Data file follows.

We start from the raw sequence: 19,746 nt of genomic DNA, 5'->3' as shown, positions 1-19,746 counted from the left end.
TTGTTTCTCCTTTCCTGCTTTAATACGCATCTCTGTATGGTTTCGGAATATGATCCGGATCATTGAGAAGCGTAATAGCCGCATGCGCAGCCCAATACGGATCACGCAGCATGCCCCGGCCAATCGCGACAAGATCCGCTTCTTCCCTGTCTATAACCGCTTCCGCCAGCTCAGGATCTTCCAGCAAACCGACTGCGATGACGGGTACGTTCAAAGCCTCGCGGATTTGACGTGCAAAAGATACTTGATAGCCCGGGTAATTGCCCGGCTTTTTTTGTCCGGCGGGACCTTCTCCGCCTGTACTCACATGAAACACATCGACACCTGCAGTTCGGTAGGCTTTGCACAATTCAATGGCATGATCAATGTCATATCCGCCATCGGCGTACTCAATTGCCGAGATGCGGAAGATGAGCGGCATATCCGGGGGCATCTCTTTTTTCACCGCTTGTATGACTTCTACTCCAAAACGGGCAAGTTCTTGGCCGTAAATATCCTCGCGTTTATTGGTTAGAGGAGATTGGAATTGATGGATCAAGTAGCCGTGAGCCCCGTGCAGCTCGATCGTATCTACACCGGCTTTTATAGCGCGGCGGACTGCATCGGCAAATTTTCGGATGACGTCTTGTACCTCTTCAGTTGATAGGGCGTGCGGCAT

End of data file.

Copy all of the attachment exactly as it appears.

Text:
We start from the raw sequence: 19,746 nt of genomic DNA, 5'->3' as shown, positions 1-19,746 counted from the left end.
TTGTTTCTCCTTTCCTGCTTTAATACGCATCTCTGTATGGTTTCGGAATATGATCCGGATCATTGAGAAGCGTAATAGCCGCATGCGCAGCCCAATACGGATCACGCAGCATGCCCCGGCCAATCGCGACAAGATCCGCTTCTTCCCTGTCTATAACCGCTTCCGCCAGCTCAGGATCTTCCAGCAAACCGACTGCGATGACGGGTACGTTCAAAGCCTCGCGGATTTGACGTGCAAAAGATACTTGATAGCCCGGGTAATTGCCCGGCTTTTTTTGTCCGGCGGGACCTTCTCCGCCTGTACTCACATGAAACACATCGACACCTGCAGTTCGGTAGGCTTTGCACAATTCAATGGCATGATCAATGTCATATCCGCCATCGGCGTACTCAATTGCCGAGATGCGGAAGATGAGCGGCATATCCGGGGGCATCTCTTTTTTCACCGCTTGTATGACTTCTACTCCAAAACGGGCAAGTTCTTGGCCGTAAATATCCTCGCGTTTATTGGTTAGAGGAGATTGGAATTGATGGATCAAGTAGCCGTGAGCCCCGTGCAGCTCGATCGTATCTACACCGGCTTTTATAGCGCGGCGGACTGCATCGGCAAATTTTCGGATGACGTCTTGTACCTCTTCAGTTGATAGGGCGTGCGGCAT